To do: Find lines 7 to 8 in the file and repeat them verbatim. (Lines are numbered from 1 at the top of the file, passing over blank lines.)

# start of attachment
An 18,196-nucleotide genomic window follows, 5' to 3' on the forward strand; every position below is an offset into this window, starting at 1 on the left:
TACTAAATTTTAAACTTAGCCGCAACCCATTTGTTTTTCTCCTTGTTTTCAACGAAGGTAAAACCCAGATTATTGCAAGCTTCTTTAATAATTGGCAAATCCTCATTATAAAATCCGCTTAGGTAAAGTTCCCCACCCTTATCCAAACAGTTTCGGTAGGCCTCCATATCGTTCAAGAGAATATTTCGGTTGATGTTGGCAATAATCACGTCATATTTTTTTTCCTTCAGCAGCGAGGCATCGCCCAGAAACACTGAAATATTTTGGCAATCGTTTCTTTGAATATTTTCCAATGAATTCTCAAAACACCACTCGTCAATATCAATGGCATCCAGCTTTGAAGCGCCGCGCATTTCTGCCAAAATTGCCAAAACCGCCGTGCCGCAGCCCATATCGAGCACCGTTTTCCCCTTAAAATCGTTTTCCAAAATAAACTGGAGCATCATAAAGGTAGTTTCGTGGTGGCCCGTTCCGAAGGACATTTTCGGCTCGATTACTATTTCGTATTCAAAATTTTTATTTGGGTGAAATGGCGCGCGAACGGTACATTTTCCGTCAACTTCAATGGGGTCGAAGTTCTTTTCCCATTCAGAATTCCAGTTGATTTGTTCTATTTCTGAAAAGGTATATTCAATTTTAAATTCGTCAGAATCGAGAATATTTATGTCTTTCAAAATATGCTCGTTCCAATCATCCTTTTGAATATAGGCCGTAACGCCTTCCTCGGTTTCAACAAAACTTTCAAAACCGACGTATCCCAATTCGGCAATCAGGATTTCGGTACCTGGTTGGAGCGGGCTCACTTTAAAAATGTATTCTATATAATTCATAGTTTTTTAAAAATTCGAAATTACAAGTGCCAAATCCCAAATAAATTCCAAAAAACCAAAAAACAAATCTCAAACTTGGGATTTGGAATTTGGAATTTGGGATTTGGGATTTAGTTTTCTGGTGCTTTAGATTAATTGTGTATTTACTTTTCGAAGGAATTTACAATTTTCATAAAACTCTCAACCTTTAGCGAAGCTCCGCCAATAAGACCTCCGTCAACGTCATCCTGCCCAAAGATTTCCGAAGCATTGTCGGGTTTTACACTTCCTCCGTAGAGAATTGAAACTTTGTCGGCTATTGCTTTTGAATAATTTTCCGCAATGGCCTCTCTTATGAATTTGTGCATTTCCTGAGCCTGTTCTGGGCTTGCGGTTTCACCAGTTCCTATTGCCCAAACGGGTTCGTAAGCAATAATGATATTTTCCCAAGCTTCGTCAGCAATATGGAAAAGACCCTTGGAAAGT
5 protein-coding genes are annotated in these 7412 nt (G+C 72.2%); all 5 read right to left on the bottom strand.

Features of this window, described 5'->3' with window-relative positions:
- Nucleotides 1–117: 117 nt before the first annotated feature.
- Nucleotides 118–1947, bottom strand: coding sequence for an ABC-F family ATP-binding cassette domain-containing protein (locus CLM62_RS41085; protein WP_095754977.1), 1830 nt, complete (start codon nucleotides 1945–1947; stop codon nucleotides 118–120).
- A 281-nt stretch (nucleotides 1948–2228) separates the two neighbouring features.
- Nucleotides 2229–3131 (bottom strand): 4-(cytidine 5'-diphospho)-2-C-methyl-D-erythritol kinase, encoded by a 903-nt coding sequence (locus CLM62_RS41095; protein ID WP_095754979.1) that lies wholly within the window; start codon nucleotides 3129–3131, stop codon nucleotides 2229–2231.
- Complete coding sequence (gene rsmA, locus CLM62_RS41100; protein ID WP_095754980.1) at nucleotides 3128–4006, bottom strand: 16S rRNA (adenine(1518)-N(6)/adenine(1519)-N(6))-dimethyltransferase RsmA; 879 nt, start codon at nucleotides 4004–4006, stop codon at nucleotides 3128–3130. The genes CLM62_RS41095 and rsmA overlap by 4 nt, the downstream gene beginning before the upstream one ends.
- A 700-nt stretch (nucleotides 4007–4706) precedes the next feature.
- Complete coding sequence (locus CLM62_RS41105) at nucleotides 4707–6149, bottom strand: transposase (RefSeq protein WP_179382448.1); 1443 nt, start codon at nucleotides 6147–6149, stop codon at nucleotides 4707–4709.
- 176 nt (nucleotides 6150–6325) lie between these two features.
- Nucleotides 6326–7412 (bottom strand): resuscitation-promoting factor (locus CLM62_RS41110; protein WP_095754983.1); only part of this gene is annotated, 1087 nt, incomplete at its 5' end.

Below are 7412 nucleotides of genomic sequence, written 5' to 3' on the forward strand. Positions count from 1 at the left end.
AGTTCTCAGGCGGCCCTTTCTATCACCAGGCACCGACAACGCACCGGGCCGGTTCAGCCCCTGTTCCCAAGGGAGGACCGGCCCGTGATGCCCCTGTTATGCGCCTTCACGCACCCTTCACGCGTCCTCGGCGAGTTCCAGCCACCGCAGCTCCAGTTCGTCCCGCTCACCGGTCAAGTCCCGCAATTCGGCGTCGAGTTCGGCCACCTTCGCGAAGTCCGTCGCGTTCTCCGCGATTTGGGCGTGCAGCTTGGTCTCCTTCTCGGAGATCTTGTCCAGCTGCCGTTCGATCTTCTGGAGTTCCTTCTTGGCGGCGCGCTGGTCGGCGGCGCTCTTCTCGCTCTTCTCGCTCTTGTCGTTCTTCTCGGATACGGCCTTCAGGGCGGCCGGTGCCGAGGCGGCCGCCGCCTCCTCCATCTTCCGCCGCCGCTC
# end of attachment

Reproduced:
- A 281-nt stretch (nucleotides 1948–2228) separates the two neighbouring features.
- Nucleotides 2229–3131 (bottom strand): 4-(cytidine 5'-diphospho)-2-C-methyl-D-erythritol kinase, encoded by a 903-nt coding sequence (locus CLM62_RS41095; protein ID WP_095754979.1) that lies wholly within the window; start codon nucleotides 3129–3131, stop codon nucleotides 2229–2231.